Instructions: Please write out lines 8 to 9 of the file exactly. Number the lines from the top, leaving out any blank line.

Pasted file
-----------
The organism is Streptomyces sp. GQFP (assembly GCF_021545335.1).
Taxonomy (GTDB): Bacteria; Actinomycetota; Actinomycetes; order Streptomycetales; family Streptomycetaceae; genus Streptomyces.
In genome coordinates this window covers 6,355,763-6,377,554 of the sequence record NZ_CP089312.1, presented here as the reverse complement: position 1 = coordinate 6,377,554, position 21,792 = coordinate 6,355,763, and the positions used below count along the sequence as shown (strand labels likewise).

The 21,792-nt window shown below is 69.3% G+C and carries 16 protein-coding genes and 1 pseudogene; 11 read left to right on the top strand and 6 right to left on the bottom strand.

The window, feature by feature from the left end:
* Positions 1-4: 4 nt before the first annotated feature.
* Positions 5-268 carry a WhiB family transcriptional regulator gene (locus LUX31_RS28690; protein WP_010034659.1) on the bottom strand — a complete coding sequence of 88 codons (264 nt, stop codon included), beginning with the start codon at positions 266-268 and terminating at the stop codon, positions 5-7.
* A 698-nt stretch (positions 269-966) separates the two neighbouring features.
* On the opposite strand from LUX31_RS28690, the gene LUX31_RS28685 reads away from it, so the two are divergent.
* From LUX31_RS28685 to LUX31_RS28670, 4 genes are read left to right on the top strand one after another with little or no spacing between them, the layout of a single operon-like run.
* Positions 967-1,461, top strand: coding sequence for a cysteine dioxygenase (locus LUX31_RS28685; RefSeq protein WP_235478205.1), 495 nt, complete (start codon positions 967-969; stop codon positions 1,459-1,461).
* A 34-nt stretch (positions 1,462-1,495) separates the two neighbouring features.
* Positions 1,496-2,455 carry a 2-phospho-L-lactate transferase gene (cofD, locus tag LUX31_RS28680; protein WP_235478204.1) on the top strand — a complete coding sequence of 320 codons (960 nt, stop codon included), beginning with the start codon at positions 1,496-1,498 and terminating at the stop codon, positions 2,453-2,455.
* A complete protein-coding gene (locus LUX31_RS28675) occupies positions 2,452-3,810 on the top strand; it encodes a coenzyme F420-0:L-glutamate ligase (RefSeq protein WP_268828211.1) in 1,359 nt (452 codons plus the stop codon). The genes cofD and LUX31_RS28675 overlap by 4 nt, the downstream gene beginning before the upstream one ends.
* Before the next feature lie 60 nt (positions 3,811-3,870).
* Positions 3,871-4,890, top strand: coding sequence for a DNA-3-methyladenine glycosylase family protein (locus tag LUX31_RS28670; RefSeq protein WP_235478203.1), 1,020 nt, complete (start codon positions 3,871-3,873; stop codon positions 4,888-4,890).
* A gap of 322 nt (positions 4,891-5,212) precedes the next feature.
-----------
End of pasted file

* A 698-nt stretch (positions 269-966) separates the two neighbouring features.
* On the opposite strand from LUX31_RS28690, the gene LUX31_RS28685 reads away from it, so the two are divergent.